Stephen McGonnell and Stacey Robinson, whose nine-month-old daughter Olivia is sick with a chest infection, were among dozens of tourists handed handwritten bills at the Hotel Troya in Tenerife
British holidaymakers last night told of being held ‘hostage’ in their hotels after staff threatened them with eviction unless they pay thousands of euros following the collapse of Thomas Cook.
Stephen McGonnell and Stacey Robinson, whose nine-month-old daughter Olivia is sick with a chest infection, were among dozens of tourists handed handwritten bills at the Hotel Troya in Tenerife.
Staff at the all-inclusive resort yesterday demanded the couple pay an additional 1,038 euros (£917) on top of the £1,500 they paid Thomas Cook for their ten-day stay.
Miss Robinson, 28, a recruitment consultant from Bolton, said: ‘The manager just wrote the figure on a piece of paper, slid it over to me, smirking, and said “pay or you’re out”.
‘I said we’ve paid for this trip already and we have a sick baby, this is ridiculous. So now we are frightened to leave the room empty in case they come up and remove all our stuff. We’ve been given contradictory advice from ATOL, who we have been ringing all day – sometimes they say pay it and other times they say don’t.
‘We don’t know what to do because what if we pay and can’t get it back? So now we’re prisoners in our hotel with a sick baby.’
Yesterday, Britons started to fly home on planes chartered by the Civil Aviation Authority. The £100m operation was beset by delays at many resort airports including Palma in Majorca. Some stranded guests complained of nine-hour delays.
Meanwhile another guest threatened with eviction at the Tenerife hotel was single mother Jodie McDade, 30, who paid £900 with her daughter Kara but was told she would have to pay an extra 451 euros (£398) or face being removed. ‘My sister spoke with CAA for me and they advised to pay the money as it was that or leave,’ the prison warden said.
Single mother Jodie McDade, 30, paid £900 with her daughter Kara but was told she would have to pay an extra 451 euros (£398) or face being removed
Hotel staff remained unapologetic, claiming they had not recovered money from Atol following the Monarch Airlines collapse in 2017.
Thomas Cook cabin crew member Elizabeth Telford, 56, from Newcastle, staying at the hotel with her husband Andrew, 59, suffered a ‘devastating double-whammy’, losing her job as the firm collapsed and being threatened with eviction from the hotel unless the couple paid an extra 661 euros (£584).
‘I have worked for Thomas Cook for ten years and I loved it,’ the grandmother-of-three said. ‘I got an email in the morning saying they were really sorry, but the company has gone under and here is your P45. It said I would find out later about any money they owed me and I still have no idea about my pension.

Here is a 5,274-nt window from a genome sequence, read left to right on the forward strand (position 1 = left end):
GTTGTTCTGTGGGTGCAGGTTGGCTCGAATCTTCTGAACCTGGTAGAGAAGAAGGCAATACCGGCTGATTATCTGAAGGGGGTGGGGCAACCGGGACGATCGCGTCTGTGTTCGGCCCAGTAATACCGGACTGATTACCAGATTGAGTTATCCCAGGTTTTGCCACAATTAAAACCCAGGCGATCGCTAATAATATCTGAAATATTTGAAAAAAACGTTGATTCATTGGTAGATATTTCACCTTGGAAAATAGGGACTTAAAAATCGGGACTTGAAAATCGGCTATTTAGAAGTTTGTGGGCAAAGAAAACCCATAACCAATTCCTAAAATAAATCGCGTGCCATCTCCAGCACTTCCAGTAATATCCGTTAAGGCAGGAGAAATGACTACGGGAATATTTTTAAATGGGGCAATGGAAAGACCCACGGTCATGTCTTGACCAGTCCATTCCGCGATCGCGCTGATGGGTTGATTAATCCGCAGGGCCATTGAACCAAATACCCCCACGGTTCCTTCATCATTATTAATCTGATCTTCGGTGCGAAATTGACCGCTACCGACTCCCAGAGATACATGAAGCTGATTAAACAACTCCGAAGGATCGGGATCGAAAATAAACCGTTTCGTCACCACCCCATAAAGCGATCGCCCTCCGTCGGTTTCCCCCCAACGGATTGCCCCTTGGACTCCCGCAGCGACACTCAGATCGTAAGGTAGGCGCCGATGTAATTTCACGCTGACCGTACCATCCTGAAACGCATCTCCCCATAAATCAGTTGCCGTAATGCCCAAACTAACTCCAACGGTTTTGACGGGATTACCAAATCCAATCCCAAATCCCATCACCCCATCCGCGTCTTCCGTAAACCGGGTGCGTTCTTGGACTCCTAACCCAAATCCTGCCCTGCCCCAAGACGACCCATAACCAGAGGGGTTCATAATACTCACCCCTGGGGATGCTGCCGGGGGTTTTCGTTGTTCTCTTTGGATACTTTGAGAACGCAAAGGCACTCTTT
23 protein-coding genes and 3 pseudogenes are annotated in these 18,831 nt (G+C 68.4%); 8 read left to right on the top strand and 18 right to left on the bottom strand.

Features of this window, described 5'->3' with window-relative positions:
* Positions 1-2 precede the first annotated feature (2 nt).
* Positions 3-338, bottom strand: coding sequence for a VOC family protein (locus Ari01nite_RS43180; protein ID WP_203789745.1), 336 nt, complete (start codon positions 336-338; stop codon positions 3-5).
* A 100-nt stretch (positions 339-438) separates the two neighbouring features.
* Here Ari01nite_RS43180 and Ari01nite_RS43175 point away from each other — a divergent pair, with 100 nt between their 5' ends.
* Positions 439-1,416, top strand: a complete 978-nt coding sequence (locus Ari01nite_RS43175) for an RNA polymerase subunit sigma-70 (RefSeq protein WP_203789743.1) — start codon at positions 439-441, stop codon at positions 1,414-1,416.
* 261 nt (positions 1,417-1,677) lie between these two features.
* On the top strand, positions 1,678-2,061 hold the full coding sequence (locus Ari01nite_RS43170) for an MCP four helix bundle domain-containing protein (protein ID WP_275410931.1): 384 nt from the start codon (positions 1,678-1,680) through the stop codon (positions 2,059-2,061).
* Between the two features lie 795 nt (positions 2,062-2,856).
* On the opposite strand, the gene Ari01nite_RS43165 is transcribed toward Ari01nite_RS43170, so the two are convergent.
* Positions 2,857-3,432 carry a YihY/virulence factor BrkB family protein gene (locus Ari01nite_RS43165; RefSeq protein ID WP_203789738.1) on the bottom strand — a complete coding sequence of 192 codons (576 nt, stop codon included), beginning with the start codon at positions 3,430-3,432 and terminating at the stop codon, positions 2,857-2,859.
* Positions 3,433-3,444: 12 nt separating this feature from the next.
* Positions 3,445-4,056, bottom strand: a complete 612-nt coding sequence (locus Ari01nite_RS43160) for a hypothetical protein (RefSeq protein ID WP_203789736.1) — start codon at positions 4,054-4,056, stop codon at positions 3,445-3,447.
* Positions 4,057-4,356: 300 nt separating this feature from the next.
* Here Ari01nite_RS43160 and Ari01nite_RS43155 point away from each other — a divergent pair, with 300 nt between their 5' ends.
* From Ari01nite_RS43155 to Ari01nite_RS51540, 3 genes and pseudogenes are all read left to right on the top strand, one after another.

‘So I lost my job, which was completely devastating in itself, then we get a note under our door from the hotel saying contact reception immediately. We came downstairs and the receptionist just slid a bit of paper with the figure of 661 euros written on it and demanded we pay it or we would be kicked out of the hotel.’
The hotel’s reception manager, who identified himself only as John, said: ‘We are waiting for Atol to confirm to us they will cover everything. But when Monarch collapsed the hotel didn’t get anything from Atol, so this time we are being more careful.
‘Some guests have paid, and will be able to claim it back. The ones who don’t will have to leave.’
The situation was similar for Thomas Cook holidaymakers in Ibiza, where Richard and Sue Moore, from Birmingham, were forced to ‘do a runner’ from their hotel when they were asked to pay extra. The couple booked a holiday to the Mar Y Huerta hotel through the beleaguered travel operator and were scheduled to fly home last night. However when they came to check out of their hotel yesterday morning, the Moores, who paid £1,400 for their 11-night holiday, were told: ‘You will have to pay more because we won’t get our money from Thomas Cook.’
Mr Moore, 69, a retired mechanical clerk, added: ‘We just wanted to get out of there because the longer we were there, the more hostile it would have become. We’ve basically legged it.
‘I’ve never done anything like that in my life. We’ve done a runner from the hotel. We haven’t done anything wrong as we paid in advance.’
Thomas Cook cabin crew member Elizabeth Telford, 56, from Newcastle, staying at the hotel with her husband Andrew, 59, suffered a ‘devastating double-whammy’, losing her job as the firm collapsed and being threatened with eviction from the hotel
The couple’s terrifying plight emerged as the Government kickstarted Operation Matterhorn, a £100million effort to bring back 156,884 Thomas Cook customers stranded in 52 resorts.
Yesterday an estimated 14,000 travellers were flown back to the UK using a fleet of 62 aircraft borrowed from airlines from as far afield as Florida, Malaysia and Africa.
The fleet is assembled from airlines as diverse as Miami Air, Egypt Air and Malaysia Airlines, and includes everything from short-haul Airbus A320s to colossal A380 double-deckers and Boeing 747 jumbo jets.
A further 2,000 passengers who were due to fly back yesterday will return today, according to the CAA, which is masterminding the mass airlift – Britain’s biggest repatriation effort since the Second World War.
An army of hi-vis-jacketed ATOL and Foreign Office staff were deployed to meet holidaymakers, and a dedicated website set up to give details of flights.
Although most holidaymakers originally due to fly home yesterday were returned, some have been forced to wait until today and some flights were delayed. Others are being flown to different airports than those they set off from.